A Rash of Measles Cases in the United States

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February 1, 2015

Measles was thought to be virtually eliminated in the U.S., reaching an all-time low of 37 cases in 2004. However, it’s in the news again. Dr. Thu Tran’s father-in-law, Dr. Sam Katz, developed the vaccine in the 1960s and infection rates decreased steadily. Unfortunately, a later-discredited study linking vaccines to autism caused some parents to withhold these vaccines from their children.  The number of measles cases in the U.S. rose to 644 by 2014.  There have been cases in communities that have a lower vaccination rate, including in California and within an Amish community in Ohio.

In prior years, most of the cases in the U.S. involved people who had recently been in other countries and then spread within unvaccinated areas.  In 2015, however, most of the 90 or so cases reported so far were acquired during a visit to the Disney park in California, or from secondary exposure by being around the Disney visitors while they were contagious but before they were aware of their illness. The majority of those affected were not immunized or were incompletely immunized.

The measles virus is spread by respiratory droplets and can remain infectious for up to 2 hours. A person is contagious starting about 4 days prior to the rash outbreak, and therefore may be around many people before they are aware that they are ill. The common symptoms are rash starting on the face and proceeding down the body, cough, runny nose, eye symptoms, and fever. It can be very serious especially in adults, leading to ear infections, pneumonia, seizures, and rarely brain damage or death. It is highly infectious, so that 90% of people exposed who are not immune may become ill.

Immune status is achieved either through having the illness or by getting the MMR (measles, mumps and rubella [German measles]) vaccine. The approved vaccination schedule for pediatrics is one dose at 12-15 months and one between 4 and 6 years old. After two doses of the vaccine, individuals are 95-99% likely to be protected from the virus. The 2015 update reflects the increased incidence of infection, with an accelerated option for children who are traveling abroad.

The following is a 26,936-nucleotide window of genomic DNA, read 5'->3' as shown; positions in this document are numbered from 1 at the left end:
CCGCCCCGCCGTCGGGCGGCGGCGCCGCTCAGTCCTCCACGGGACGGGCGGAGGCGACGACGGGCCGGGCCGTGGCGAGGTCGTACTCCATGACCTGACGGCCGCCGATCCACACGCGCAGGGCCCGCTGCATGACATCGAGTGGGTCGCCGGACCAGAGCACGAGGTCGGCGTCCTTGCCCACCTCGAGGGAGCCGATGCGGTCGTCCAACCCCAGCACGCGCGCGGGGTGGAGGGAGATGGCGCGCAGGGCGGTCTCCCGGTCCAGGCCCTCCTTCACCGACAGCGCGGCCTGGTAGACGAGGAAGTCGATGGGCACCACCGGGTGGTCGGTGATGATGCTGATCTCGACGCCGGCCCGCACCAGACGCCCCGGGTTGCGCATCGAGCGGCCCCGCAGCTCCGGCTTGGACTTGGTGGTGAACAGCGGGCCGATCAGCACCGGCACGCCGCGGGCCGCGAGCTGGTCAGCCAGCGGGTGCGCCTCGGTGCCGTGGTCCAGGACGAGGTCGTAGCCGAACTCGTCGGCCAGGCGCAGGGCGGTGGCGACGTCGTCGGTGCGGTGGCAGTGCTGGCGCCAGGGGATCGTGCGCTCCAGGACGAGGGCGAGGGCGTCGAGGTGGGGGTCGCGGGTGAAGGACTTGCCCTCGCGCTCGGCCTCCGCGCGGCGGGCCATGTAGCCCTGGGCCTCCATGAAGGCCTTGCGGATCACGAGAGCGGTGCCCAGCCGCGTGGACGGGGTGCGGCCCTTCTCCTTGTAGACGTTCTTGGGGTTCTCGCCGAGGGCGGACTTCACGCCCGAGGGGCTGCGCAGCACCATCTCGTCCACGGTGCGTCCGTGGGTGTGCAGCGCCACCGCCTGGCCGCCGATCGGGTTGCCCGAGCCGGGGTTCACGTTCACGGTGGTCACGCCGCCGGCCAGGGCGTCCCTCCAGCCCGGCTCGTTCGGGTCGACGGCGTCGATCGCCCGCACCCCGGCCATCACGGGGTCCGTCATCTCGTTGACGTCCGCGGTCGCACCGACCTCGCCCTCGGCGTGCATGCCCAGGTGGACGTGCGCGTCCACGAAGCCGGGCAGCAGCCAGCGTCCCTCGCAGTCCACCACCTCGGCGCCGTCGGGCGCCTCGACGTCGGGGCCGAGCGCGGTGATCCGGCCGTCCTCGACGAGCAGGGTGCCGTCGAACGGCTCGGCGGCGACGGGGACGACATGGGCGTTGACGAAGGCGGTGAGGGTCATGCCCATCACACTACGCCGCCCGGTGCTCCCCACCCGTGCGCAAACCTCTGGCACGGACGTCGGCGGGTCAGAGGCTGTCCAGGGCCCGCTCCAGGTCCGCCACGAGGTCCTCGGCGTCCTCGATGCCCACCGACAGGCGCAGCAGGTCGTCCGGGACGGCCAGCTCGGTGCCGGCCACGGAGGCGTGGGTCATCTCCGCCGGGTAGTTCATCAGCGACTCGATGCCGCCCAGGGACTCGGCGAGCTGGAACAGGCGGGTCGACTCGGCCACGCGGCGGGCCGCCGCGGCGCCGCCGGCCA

According to the CDC, adults born before 1957 are generally considered to be immune to measles and mumps. Those over 18 who were born after 1956 should get a dose of MMR unless they have a contraindication (see below), have been fully vaccinated or have blood tests showing immunity (antibodies to measles).

Adults at high risk because of where they live, work, travel or attend school should get 2 doses at least 4 weeks apart unless they have similar proof of immunity.

If you are unsure whether you need the vaccine, you can check with your doctor about your immune status and relative risk. As with any vaccine, side effects are possible, including local reactions in the arm as well as fever, headache, etc. Those who have had a reaction to this vaccine, are allergic to neomycin, or have a low platelet count should also avoid it.

This is an attenuated live vaccine, meaning that those with HIV or other immune disorders, or those who have been ill recently, those receiving chemotherapy, steroids or transfusions or who are pregnant should not get the vaccine. Women who are planning to become pregnant often have their immune titers to MMR checked prior to pregnancy so they can be appropriately immunized ahead of time.

We can see that the reason measles has become rare is from broad population use of the vaccine. As vaccination rates decrease, the virus has a chance to be spread from person to person. As a public health issue, each person should be able to declare – the buck stops here!


http://www.cdc.gov/vaccines/hcp/vis/vis-statements/mmr.html – 2015 schedule just approved by the American Academy of Pediatrics.

http://www.cdc.gov/vaccines/schedules/hcp/imz/adult.html – adult immunization recommendations

http://www.cdc.gov/measles/images/measles-cases-616px.jpg – incidence of measles in US

http://www.cdph.ca.gov/Pages/NR15-008.aspx – California Dept of Public Health